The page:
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I went to the ER a few weeks ago with chest pains. My health insurance is refusing to pay. They say it was not an emergency. Louis, Empire
Unfortunately, this will happen more in the future. Insurance companies have decided to dictate medical treatment by refusing to pay for necessary services. Doctors and insured patients are getting letters that have gone out to some Blue Cross/Blue Shield members that threaten a crackdown on reimbursements.
“Save the ER for emergencies — or cover the cost,” reads a letter sent to Blue Cross members. “Going to the emergency room (ER) or calling 9-1-1 is always the way to go when it’s an emergency. And we’ve got you covered for those situations,” it reads. “But starting July 1, 2017, you’ll be responsible for ER costs when it’s NOT an emergency.”
Similar letters have gone out from Anthem Insurance trying to steer patients away from the ER. “What we are really trying to do is make sure that people are seeing their doctors first.” said Anthem. However, Dr. Becky Parker, president of the American College of Emergency Physicians disagrees replies it’s about money. “The insurance company is not on the same plane. They are not here to take care of people. They are here to make money. It’s clear that the insurance companies are looking to make money. It is about the dollar. It is not about high quality care.”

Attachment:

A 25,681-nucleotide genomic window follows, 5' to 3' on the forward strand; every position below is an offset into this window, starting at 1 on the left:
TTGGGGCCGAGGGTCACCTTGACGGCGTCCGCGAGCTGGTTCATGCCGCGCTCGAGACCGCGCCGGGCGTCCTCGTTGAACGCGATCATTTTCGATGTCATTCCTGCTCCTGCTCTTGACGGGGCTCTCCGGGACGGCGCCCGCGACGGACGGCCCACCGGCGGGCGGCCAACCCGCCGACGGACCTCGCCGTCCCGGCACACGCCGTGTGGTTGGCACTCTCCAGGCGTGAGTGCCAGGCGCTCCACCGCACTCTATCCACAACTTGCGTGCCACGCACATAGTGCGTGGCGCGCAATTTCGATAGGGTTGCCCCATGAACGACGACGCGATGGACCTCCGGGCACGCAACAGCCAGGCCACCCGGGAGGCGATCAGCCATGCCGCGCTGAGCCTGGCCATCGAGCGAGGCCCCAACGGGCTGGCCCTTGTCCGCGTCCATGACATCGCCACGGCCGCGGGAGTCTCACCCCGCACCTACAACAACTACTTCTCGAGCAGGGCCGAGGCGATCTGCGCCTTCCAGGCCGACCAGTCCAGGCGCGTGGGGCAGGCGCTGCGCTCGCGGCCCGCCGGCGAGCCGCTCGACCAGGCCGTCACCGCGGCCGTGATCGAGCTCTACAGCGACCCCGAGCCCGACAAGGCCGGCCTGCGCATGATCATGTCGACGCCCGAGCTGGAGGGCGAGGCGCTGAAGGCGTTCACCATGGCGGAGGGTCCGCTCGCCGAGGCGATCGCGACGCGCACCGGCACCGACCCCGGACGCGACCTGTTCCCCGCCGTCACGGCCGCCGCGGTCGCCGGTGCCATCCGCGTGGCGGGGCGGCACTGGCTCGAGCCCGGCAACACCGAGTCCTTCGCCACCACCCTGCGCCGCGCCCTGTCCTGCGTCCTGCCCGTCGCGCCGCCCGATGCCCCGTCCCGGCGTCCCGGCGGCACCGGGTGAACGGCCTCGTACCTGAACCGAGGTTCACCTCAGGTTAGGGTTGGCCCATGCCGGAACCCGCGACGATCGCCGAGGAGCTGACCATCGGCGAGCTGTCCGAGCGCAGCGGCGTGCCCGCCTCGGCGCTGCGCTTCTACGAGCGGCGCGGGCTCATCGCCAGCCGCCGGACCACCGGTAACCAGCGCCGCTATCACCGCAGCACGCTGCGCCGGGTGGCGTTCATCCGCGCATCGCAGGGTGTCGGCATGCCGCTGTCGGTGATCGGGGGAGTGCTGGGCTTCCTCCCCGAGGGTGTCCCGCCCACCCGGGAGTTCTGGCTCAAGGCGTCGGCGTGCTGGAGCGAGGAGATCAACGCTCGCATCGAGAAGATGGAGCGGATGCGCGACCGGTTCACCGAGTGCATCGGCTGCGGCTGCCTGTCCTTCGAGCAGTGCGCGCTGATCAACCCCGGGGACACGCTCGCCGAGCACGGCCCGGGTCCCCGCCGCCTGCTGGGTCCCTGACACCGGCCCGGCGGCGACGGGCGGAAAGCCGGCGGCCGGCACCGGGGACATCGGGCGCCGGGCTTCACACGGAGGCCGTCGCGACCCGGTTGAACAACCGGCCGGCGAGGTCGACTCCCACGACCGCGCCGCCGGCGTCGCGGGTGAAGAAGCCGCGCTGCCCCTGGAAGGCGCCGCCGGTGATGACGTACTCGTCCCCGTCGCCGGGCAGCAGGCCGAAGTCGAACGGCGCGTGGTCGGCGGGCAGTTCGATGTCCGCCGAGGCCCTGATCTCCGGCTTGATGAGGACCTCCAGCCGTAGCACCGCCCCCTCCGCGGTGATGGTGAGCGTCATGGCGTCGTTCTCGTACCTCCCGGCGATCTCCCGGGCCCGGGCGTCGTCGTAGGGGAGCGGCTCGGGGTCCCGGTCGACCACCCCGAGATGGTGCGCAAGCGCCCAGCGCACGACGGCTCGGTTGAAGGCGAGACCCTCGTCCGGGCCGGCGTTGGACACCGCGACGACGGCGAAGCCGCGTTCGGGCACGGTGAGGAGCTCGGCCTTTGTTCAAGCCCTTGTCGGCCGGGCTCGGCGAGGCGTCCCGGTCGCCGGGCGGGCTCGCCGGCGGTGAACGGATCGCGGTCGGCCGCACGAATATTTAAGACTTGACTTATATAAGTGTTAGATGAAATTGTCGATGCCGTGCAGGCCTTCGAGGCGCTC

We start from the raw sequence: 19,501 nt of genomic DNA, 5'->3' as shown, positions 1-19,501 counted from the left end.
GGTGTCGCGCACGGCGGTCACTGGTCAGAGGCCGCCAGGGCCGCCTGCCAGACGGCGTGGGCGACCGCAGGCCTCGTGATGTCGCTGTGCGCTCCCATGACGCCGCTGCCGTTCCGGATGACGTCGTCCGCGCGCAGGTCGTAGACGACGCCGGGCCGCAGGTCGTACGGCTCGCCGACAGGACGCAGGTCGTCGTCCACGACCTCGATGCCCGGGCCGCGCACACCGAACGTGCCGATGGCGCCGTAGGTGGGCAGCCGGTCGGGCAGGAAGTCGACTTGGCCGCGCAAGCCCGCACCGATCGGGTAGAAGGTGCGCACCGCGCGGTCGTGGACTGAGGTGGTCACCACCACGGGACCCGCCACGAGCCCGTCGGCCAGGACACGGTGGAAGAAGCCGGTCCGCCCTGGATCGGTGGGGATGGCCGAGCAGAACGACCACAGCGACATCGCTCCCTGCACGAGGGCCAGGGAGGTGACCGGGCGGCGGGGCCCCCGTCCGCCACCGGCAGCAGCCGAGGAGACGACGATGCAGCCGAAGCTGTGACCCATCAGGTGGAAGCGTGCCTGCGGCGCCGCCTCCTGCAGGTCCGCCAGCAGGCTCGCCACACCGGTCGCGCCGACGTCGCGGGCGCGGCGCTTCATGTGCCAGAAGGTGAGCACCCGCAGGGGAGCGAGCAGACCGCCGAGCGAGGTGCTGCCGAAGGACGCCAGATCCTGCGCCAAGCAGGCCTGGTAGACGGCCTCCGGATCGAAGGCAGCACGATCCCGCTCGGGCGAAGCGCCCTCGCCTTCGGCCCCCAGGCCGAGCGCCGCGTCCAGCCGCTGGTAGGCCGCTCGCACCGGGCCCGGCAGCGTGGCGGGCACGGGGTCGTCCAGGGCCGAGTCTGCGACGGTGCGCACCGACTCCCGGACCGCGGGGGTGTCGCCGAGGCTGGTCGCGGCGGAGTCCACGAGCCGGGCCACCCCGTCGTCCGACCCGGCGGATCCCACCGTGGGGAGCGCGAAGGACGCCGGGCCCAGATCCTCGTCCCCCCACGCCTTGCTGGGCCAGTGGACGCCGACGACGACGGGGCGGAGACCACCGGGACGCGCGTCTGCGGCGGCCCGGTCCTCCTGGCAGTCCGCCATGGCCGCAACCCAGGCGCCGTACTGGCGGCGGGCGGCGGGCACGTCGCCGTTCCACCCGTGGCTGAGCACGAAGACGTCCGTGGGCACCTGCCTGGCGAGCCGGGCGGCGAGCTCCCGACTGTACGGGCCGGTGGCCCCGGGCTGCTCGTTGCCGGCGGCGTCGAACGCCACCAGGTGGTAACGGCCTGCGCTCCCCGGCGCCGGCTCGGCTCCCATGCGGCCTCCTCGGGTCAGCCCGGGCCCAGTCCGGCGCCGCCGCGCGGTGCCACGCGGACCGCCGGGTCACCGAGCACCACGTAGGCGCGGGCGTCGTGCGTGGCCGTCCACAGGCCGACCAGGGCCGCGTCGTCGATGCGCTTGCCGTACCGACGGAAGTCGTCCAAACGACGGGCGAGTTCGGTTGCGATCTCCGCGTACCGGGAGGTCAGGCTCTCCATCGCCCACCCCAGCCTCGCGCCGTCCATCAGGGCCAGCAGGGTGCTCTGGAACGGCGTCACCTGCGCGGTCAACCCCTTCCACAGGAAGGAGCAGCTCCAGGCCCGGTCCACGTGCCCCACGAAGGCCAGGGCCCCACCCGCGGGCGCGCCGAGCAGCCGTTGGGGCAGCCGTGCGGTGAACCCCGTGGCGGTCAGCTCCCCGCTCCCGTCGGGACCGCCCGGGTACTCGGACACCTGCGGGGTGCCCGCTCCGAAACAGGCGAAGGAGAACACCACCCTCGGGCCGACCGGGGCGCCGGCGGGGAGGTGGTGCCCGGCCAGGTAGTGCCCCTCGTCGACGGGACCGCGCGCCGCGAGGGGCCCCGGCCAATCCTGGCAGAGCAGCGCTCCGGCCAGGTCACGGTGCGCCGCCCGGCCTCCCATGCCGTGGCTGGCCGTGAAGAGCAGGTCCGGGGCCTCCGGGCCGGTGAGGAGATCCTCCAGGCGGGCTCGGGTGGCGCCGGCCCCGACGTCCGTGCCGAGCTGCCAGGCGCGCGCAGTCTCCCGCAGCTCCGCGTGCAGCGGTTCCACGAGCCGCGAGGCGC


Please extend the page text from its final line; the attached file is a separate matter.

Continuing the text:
Parker said the letters and the new policies have a chilling effect on patients and could leave some with bills in the tens of thousands of dollars.
“The ‘prudent layperson’ standard requires that insurance coverage is based on a patient’s symptoms, not their final diagnosis,” ACEP said. “If patients think they have the symptoms of a medical emergency, they should seek emergency care immediately and have confidence that the visit will be covered by their insurance.”
As an example, Blue Cross may deny a claim from someone who shows up with chest pain and argue that a sharp pain with a deep breath could be a symptom of the common cold, and is not an emergency. However, Parker said it’s not reasonable to expect a patient to know the difference. “I don’t know and you don’t know if that is a heart attack, a blood clot, or a collapsed lung unless I see you in the emergency room,” she said. “The last thing a doctor wants is for a potentially dying patient to hesitate, worried about a bill. It’s really dangerous for our patients.”
Lastly, doctors want to work during the day and in many cases patients have few other choices outside of those hours. You cannot blame patients for using the ER.
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